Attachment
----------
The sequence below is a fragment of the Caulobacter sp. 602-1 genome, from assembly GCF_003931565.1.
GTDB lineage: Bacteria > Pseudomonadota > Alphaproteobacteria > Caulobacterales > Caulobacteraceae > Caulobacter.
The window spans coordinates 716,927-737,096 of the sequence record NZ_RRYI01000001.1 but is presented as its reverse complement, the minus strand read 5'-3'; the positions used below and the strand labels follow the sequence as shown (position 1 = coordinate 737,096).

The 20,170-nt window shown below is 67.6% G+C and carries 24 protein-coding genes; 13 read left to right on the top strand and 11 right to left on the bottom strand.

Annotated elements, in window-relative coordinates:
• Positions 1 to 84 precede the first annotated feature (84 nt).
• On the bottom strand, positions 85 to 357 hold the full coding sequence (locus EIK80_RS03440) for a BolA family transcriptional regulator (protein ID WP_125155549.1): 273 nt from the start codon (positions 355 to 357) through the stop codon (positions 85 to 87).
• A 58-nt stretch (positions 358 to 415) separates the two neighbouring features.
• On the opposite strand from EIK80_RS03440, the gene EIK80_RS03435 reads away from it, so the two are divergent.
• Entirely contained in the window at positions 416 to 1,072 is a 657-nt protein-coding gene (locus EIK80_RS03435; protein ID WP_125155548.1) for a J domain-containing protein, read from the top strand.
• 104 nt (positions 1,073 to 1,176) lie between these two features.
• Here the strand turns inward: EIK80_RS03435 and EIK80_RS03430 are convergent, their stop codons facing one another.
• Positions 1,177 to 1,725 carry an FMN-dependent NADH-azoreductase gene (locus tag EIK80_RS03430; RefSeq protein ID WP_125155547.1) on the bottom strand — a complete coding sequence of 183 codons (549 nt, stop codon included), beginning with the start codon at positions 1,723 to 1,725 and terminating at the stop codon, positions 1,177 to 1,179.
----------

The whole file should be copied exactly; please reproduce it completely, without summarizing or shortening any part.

The sequence below is a fragment of the Caulobacter sp. 602-1 genome, from assembly GCF_003931565.1.
GTDB lineage: Bacteria > Pseudomonadota > Alphaproteobacteria > Caulobacterales > Caulobacteraceae > Caulobacter.
The window spans coordinates 716,927-737,096 of the sequence record NZ_RRYI01000001.1 but is presented as its reverse complement, the minus strand read 5'-3'; the positions used below and the strand labels follow the sequence as shown (position 1 = coordinate 737,096).

The 20,170-nt window shown below is 67.6% G+C and carries 24 protein-coding genes; 13 read left to right on the top strand and 11 right to left on the bottom strand.

Annotated elements, in window-relative coordinates:
• Positions 1 to 84 precede the first annotated feature (84 nt).
• On the bottom strand, positions 85 to 357 hold the full coding sequence (locus EIK80_RS03440) for a BolA family transcriptional regulator (protein ID WP_125155549.1): 273 nt from the start codon (positions 355 to 357) through the stop codon (positions 85 to 87).
• A 58-nt stretch (positions 358 to 415) separates the two neighbouring features.
• On the opposite strand from EIK80_RS03440, the gene EIK80_RS03435 reads away from it, so the two are divergent.
• Entirely contained in the window at positions 416 to 1,072 is a 657-nt protein-coding gene (locus EIK80_RS03435; protein ID WP_125155548.1) for a J domain-containing protein, read from the top strand.
• 104 nt (positions 1,073 to 1,176) lie between these two features.
• Here the strand turns inward: EIK80_RS03435 and EIK80_RS03430 are convergent, their stop codons facing one another.
• Positions 1,177 to 1,725 carry an FMN-dependent NADH-azoreductase gene (locus tag EIK80_RS03430; RefSeq protein ID WP_125155547.1) on the bottom strand — a complete coding sequence of 183 codons (549 nt, stop codon included), beginning with the start codon at positions 1,723 to 1,725 and terminating at the stop codon, positions 1,177 to 1,179.